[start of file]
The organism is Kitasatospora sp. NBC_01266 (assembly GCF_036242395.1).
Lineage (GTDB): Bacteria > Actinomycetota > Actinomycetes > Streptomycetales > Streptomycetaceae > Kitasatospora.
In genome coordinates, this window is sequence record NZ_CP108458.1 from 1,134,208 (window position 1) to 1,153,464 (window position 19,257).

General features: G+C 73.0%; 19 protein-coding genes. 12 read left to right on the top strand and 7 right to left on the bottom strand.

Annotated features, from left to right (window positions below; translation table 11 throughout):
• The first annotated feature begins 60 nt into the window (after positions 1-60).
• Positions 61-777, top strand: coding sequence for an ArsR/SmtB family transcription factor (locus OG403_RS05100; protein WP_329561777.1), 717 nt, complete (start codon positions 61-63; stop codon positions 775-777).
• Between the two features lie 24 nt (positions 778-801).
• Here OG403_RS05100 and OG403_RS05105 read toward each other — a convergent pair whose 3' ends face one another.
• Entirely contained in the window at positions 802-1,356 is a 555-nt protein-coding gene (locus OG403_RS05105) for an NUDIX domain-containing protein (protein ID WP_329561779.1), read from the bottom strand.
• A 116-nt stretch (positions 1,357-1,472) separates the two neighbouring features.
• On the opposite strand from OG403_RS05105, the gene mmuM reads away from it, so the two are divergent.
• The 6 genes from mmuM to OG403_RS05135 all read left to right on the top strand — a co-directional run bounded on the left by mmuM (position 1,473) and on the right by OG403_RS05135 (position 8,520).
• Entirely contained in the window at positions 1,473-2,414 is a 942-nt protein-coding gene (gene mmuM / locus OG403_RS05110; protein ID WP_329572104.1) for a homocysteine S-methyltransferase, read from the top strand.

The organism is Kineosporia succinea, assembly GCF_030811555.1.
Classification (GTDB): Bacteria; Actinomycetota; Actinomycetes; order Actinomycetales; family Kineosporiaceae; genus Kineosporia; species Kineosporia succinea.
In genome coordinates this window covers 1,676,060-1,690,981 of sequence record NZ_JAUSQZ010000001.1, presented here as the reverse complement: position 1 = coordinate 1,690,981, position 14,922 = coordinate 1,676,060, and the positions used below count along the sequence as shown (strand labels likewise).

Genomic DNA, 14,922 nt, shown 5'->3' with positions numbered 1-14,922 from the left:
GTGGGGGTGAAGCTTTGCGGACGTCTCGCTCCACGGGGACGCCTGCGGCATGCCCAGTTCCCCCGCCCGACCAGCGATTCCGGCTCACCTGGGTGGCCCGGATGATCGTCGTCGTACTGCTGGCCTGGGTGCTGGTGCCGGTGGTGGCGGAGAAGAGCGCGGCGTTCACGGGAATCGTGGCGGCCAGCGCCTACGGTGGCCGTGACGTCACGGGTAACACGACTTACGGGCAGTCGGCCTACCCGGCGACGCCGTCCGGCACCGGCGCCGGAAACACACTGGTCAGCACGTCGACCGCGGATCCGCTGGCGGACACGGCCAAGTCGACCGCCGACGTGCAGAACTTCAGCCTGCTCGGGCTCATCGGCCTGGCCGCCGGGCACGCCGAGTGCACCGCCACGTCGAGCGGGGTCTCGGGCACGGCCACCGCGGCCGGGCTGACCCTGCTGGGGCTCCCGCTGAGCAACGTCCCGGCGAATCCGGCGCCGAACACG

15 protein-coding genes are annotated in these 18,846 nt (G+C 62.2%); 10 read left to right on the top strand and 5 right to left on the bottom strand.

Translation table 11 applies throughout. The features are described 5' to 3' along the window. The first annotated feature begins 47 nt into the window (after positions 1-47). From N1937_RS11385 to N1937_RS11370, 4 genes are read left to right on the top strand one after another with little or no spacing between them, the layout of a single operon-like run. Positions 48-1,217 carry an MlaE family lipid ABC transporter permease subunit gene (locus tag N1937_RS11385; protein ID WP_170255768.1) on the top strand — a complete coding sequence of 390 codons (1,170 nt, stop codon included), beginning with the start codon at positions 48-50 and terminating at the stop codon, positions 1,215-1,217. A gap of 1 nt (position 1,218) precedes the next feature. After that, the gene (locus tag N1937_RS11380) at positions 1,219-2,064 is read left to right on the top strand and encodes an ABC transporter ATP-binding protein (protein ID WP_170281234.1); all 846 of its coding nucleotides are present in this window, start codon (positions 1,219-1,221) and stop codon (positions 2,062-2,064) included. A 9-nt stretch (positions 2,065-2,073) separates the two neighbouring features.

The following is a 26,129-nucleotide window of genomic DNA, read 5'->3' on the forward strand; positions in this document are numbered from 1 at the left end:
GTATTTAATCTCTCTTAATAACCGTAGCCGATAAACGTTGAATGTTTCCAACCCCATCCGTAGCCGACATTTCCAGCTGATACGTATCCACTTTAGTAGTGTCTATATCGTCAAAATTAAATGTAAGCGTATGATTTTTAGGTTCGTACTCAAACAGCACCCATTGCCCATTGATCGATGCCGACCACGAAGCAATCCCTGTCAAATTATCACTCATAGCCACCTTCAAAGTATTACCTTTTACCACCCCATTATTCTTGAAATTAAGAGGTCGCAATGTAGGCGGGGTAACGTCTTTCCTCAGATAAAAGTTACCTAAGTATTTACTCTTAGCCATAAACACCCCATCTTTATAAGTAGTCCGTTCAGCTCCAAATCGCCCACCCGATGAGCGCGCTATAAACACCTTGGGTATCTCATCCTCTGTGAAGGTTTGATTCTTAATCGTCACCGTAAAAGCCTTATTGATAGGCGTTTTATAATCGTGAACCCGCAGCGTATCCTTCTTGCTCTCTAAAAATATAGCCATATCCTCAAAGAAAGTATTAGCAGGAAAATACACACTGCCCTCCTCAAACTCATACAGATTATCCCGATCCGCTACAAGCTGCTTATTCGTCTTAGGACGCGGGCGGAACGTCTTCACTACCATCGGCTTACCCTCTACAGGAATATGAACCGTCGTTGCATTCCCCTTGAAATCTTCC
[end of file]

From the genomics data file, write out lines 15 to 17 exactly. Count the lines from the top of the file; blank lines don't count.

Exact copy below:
The organism is Kineosporia succinea, assembly GCF_030811555.1.
Classification (GTDB): Bacteria; Actinomycetota; Actinomycetes; order Actinomycetales; family Kineosporiaceae; genus Kineosporia; species Kineosporia succinea.
In genome coordinates this window covers 1,676,060-1,690,981 of sequence record NZ_JAUSQZ010000001.1, presented here as the reverse complement: position 1 = coordinate 1,690,981, position 14,922 = coordinate 1,676,060, and the positions used below count along the sequence as shown (strand labels likewise).